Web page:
I was talking to a friend of mine recently about work. He and I both changed jobs during the past year, and we were comparing notes about that experience. One of the things that struck me was the feeling that the challenges we faced at our old jobs followed us to our current jobs. Both of us continue to struggle with time constraints, personnel management issues, and the rigidity of a corporate setting. Despite our change in scenery, we faced the same barriers to our personal growth and satisfaction.
As we spoke a recent image of Geordy came to mind. (I know, I know, everything seems to come back to our dogs! I’m really not that preoccupied with them but their antics capture my imagination.) As you may recall from an earlier blog, Geordy just underwent surgery. After the surgery, he was required to wear a cone collar to prevent him from chewing at his surgical site. We also were told to try and restrict his usual boisterous behavior. So, for the past week, Geordy has been kept in a portable wiremesh pen. Recently, he discovered that if he pushed against the side of the pen, he could drag the entire structure wherever he wanted to go. From the kitchen to the family room, back to the kitchen, he has been able to move around the house by simply taking the walls of his cage along for the ride. I keep rooting for him when he tries to drag the pen up the stairs. He still gets frustrated, though, as he would rather run free. I think I feel a lot like Geordy at times. I may have moved from one job to another, but I haven’t escaped life’s challenges.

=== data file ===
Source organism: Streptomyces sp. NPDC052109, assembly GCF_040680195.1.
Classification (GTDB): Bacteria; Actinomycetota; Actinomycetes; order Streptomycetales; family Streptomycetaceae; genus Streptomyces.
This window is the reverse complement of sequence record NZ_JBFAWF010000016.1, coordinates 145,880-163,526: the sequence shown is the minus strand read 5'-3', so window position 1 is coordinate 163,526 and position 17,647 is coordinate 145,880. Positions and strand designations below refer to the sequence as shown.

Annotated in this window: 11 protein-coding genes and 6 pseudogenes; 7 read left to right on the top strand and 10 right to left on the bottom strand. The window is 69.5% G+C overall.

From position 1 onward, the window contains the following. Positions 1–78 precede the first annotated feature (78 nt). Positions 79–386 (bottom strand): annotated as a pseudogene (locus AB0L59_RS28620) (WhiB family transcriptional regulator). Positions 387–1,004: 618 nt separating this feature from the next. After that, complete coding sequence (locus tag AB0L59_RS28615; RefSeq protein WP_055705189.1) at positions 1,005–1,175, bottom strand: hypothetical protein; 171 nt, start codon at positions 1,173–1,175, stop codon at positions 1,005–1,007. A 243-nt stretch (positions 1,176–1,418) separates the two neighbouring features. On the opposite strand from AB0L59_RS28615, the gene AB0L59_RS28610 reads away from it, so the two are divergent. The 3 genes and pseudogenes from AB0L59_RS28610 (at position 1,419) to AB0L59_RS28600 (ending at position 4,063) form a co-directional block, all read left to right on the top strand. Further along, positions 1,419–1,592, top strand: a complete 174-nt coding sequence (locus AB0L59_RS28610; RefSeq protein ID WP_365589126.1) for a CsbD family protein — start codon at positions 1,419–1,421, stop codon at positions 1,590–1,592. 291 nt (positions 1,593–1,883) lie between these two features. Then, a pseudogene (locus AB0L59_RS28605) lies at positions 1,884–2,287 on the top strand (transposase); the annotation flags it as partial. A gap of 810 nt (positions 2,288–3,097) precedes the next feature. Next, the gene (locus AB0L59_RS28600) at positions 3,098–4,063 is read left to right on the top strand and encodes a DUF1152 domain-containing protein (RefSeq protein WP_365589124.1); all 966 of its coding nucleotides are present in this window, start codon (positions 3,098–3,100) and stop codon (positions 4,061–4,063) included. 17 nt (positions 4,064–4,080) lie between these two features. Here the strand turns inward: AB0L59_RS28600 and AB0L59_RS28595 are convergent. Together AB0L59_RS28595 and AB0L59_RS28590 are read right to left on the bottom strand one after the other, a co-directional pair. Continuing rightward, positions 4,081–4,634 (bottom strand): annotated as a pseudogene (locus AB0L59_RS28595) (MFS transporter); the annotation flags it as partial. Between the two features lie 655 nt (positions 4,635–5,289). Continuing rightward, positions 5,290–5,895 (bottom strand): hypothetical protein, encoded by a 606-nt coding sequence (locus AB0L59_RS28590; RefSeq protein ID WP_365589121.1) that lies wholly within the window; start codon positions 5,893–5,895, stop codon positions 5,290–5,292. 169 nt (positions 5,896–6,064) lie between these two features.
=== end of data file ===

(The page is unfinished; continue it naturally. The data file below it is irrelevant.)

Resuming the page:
Too often I think that we hope that changes in scenery will result in significant life changes in general. However, it remains a truism that you can’t escape yourself. The limitations we impose on our own goals and dreams follow us wherever we may move. It reinforces the idea that in order to redesign your life we need have to address the internal restrictions we have created. You may have to dream bigger. Think outside the box. Reconsider options that you previously dismissed. In Geordy’s case I admire his determination to try and live his life despite external limitations. Thankfully, he will be released from his cage in a few days. Where will you find the keys to your cage door?